This message was posted on behalf of Intel Corporation
We understand you have some questions about Ad-Hoc Networks support in Intel® Wireless Adapters. Here are some relevant facts about this topic:
- Ad-hoc networks (also known as Soft AP) allow two or more Wi-Fi clients to connect to each other directly without a wireless access point. Ad-hoc implements a software-based, wireless access point or hotspot-like function. So you can actually connect multiple hosts to the same Ad-hoc network.
- Intel adapters support Ad-Hoc, however, we do not provide any software or tools to create Ad-Hoc networks, therefore, you should contact the provider of the software for details about their limitations and functionality. For example, you can engage Microsoft* Support, or the Linux communities if you plan to use tools built-in those Operating Systems.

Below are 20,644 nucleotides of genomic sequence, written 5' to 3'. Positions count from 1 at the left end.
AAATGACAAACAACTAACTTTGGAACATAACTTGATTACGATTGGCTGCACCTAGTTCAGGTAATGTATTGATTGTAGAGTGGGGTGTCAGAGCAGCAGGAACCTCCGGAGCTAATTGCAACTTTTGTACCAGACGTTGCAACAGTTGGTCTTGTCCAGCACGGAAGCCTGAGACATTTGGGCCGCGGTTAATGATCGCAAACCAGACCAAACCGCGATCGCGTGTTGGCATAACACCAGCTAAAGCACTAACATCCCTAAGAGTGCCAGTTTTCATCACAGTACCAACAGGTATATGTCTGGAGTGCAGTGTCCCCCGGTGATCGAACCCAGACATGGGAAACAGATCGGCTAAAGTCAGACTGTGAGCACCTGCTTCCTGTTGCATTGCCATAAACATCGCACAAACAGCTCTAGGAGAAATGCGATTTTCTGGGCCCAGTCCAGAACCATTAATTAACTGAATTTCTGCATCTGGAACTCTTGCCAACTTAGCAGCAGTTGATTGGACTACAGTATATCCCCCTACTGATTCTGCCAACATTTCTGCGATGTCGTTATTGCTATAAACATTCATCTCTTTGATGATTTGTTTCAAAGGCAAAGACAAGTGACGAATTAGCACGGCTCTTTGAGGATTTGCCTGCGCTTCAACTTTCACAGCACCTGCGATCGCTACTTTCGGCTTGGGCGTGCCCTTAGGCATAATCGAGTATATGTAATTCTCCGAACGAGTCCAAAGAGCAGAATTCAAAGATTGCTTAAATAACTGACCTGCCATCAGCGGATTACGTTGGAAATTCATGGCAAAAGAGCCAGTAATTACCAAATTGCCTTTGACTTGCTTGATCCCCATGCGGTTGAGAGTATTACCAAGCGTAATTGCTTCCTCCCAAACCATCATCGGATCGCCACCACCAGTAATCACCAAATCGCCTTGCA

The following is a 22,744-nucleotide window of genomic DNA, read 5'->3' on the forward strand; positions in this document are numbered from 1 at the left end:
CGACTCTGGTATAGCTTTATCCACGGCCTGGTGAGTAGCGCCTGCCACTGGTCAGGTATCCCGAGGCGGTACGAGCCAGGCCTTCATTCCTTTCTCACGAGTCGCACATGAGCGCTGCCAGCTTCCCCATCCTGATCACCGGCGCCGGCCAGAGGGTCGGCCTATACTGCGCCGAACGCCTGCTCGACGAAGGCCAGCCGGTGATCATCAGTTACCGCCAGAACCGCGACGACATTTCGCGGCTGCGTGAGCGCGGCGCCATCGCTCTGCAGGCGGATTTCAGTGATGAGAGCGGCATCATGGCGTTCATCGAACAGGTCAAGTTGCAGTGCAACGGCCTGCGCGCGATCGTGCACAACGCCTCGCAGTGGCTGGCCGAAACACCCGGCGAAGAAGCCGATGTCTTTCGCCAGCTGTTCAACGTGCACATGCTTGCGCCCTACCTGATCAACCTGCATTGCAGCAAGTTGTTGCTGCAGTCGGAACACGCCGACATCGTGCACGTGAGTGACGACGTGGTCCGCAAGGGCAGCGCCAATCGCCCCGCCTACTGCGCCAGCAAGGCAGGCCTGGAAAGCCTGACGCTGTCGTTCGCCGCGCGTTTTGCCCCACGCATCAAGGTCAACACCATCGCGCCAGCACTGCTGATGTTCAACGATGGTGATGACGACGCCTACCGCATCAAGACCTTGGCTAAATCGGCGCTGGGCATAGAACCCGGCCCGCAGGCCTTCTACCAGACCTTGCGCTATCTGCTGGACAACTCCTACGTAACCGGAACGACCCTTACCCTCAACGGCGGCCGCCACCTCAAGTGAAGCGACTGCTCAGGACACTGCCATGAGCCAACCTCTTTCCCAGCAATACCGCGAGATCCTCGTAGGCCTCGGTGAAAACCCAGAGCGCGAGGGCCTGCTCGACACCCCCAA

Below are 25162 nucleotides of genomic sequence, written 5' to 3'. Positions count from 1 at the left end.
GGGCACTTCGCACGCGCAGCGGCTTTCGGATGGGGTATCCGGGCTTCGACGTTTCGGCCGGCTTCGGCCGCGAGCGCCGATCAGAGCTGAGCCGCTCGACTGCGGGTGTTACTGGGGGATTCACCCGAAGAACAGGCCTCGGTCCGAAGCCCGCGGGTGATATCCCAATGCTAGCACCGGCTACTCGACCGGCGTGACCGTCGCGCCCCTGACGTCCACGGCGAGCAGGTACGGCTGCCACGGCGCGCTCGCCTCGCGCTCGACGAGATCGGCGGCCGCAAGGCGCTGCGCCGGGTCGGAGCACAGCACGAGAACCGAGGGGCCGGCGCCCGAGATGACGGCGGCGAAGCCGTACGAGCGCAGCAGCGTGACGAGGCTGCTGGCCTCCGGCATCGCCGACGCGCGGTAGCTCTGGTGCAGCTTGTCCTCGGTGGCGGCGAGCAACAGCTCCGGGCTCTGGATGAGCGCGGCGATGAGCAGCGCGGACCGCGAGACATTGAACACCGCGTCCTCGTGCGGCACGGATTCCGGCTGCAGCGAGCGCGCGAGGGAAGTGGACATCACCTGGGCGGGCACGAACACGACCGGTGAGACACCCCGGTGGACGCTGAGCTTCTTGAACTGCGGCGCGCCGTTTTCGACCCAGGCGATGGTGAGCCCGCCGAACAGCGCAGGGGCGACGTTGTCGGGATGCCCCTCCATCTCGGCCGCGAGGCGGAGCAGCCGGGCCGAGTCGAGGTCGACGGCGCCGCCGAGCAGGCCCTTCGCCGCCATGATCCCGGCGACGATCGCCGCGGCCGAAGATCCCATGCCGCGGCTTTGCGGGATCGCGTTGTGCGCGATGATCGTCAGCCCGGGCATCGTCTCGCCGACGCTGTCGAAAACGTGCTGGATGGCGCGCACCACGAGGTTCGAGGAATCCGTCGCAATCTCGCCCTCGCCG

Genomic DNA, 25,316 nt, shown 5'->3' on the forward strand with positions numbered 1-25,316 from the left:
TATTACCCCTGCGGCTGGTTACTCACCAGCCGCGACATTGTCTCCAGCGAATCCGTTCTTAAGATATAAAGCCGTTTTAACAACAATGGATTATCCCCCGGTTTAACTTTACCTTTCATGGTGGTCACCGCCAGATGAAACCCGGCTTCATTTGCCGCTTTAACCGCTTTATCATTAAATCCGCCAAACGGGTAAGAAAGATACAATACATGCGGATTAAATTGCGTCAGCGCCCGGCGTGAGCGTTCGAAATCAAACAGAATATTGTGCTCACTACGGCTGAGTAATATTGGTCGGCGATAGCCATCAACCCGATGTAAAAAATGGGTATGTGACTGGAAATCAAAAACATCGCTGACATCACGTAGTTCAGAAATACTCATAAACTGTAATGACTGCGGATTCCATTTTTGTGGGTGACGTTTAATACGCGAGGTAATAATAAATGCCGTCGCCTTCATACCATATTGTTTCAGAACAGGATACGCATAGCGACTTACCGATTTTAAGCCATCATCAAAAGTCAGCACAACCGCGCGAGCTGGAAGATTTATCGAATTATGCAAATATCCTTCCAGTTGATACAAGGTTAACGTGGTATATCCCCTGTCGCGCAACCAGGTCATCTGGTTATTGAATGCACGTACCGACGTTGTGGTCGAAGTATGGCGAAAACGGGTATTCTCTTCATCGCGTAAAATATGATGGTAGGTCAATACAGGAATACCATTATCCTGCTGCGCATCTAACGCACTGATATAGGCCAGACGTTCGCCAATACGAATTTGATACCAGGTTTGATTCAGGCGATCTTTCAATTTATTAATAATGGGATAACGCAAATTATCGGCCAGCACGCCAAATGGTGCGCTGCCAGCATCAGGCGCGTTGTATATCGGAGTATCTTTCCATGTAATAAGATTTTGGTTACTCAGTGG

- Please keep in mind that Intel® wireless adapters are designed to be used as WiFi clients and for basic Ad Hoc usage (Local Area Network). They are not designed to work like hotspots or routers. Intel adapters support Ad-Hoc networks only in the 2.4 GHz band due to regulatory limitations.
- Ad-Hoc support in current versions of Windows* is limited. Furthermore, the driver model in Windows® 10 no longer supports this feature.
Please let us know if you have any additional questions about this.